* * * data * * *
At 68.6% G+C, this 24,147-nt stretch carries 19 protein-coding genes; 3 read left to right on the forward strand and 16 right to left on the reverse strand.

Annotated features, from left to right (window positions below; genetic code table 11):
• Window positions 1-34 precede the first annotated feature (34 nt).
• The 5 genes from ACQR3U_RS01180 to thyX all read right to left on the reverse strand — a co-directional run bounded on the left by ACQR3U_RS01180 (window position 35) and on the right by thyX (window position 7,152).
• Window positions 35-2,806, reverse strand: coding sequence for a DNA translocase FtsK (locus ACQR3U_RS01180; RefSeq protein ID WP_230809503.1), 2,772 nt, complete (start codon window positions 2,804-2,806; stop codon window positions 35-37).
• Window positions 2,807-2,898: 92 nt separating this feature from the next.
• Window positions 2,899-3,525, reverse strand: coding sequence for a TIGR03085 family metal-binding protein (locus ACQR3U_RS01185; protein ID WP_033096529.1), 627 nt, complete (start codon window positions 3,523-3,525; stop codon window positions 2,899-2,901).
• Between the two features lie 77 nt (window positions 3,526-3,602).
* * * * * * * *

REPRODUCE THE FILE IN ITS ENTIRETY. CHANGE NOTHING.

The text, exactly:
At 68.6% G+C, this 24,147-nt stretch carries 19 protein-coding genes; 3 read left to right on the forward strand and 16 right to left on the reverse strand.

Annotated features, from left to right (window positions below; genetic code table 11):
• Window positions 1-34 precede the first annotated feature (34 nt).
• The 5 genes from ACQR3U_RS01180 to thyX all read right to left on the reverse strand — a co-directional run bounded on the left by ACQR3U_RS01180 (window position 35) and on the right by thyX (window position 7,152).
• Window positions 35-2,806, reverse strand: coding sequence for a DNA translocase FtsK (locus ACQR3U_RS01180; RefSeq protein ID WP_230809503.1), 2,772 nt, complete (start codon window positions 2,804-2,806; stop codon window positions 35-37).
• Window positions 2,807-2,898: 92 nt separating this feature from the next.
• Window positions 2,899-3,525, reverse strand: coding sequence for a TIGR03085 family metal-binding protein (locus ACQR3U_RS01185; protein ID WP_033096529.1), 627 nt, complete (start codon window positions 3,523-3,525; stop codon window positions 2,899-2,901).
• Between the two features lie 77 nt (window positions 3,526-3,602).